A bipartisan group of lawmakers this month introduced legislation that would allow the two government mortgage agencies to take drastic action to help struggling homeowners. The legislation would mandate principal reduction programs at Fannie Mae and Freddie Mac, allowing the agencies to follow in the footsteps of other countries that have used debt forgiveness to alleviate the pain of the housing crisis.
Edward DeMarco, the head of the Federal Housing Finance Agency, has been an ardent opponent of principal reduction but has been considering a proposal that would allow Fannie and Freddie to reduce debt on the mortgages it owns. Though DeMarco has yet to make a formal decision, a new study from Amherst Securities Group found that principal reduction is the most effective way of keeping homeowners from entering foreclosure, CNN Money reports:
Only 12% of borrowers who received principal reductions re-defaulted in 2011, Amherst found. That’s compared with 23% of borrowers who received mortgage modifications with interest rate reductions (but no principal reduction) and 30% who received forbearance, which postpones their debt repayment.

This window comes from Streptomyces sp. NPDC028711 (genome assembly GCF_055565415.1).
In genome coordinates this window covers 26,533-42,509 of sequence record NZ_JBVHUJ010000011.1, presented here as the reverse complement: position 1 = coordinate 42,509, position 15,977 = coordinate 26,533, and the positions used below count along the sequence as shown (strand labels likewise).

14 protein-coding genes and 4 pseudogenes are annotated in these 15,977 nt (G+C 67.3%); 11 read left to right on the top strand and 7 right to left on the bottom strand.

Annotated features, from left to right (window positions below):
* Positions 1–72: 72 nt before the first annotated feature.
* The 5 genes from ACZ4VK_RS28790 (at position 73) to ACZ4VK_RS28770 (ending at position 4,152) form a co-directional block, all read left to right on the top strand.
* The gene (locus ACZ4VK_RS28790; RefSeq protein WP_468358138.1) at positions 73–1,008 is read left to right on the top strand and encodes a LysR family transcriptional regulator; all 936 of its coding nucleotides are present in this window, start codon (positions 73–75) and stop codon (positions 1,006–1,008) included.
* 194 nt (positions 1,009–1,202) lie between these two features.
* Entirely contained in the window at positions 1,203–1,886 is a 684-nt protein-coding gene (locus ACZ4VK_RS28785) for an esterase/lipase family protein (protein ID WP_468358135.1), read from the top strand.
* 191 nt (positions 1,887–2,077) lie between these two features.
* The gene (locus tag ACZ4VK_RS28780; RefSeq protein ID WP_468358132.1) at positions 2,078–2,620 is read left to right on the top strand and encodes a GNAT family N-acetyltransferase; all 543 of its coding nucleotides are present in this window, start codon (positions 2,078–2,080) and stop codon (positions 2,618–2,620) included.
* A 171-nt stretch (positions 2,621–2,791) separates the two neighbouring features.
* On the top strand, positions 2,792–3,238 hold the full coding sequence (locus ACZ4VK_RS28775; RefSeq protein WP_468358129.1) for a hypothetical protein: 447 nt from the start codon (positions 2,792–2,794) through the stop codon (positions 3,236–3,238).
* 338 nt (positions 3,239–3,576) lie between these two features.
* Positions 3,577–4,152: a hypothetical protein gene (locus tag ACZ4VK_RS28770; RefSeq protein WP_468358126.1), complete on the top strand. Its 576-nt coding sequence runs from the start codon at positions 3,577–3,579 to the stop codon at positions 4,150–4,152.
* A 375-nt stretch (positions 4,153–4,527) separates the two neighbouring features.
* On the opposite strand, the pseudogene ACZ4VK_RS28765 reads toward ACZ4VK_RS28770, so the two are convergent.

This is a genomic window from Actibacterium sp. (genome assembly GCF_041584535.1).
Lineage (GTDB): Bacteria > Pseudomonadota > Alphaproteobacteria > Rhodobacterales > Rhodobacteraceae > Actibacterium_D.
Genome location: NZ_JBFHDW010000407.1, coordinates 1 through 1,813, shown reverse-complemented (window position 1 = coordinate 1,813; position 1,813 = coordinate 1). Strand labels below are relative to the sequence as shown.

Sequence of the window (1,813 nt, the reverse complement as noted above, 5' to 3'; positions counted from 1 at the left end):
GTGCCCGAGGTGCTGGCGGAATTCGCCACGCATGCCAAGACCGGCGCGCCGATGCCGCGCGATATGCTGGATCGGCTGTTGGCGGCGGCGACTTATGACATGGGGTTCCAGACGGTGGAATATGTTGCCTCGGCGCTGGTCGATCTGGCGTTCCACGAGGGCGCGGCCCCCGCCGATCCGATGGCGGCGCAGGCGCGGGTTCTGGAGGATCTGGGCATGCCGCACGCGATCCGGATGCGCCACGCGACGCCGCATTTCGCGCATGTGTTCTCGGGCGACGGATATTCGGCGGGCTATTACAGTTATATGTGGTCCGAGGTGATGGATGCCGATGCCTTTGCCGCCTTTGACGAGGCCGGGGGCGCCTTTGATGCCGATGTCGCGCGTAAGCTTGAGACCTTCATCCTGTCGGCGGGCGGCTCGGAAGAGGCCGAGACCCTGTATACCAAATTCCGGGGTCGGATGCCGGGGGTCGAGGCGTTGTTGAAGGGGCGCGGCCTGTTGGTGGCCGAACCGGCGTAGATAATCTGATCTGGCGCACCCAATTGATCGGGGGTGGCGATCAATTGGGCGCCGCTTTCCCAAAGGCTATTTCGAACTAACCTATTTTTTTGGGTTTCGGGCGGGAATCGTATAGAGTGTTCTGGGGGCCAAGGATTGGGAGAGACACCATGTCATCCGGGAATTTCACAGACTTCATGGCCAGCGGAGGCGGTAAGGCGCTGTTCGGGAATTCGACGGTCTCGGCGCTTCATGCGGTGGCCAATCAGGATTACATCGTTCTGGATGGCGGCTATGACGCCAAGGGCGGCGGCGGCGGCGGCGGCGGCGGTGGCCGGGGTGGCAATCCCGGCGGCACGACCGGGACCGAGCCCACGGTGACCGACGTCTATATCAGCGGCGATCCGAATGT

“[Modifications] with principal forgiveness are apt to be most effective, as the borrower no longer owes the money — so he is no longer hopelessly underwater,” said Laurie Goodman, Amherst’s housing market analyst and one of the authors of the report.
Principal reductions have accounted for 40 percent of the modifications done by banks in 2012, but with a few small exceptions, Fannie and Freddie will not authorize principal reductions on their loans.
The Amherst report is more evidence that principal reduction is good for homeowners and mortgage servicers, as Center for American Progress policy analyst John Griffith argued in March.
“Fewer foreclosures help more than just struggling homeowners. Local housing markets are better off, as each foreclosure decreases the value of every other home in the neighborhood,” Griffith wrote. “And since the average foreclosure costs more than $50,000 to the lender or investor, avoiding default often helps the books of Fannie and Freddie, which in turn benefits every taxpayer on the hook for their losses. So while principal reduction will give more struggling homeowners a fighting chance at staying in their homes, this is not a matter of charity. It’s good business.”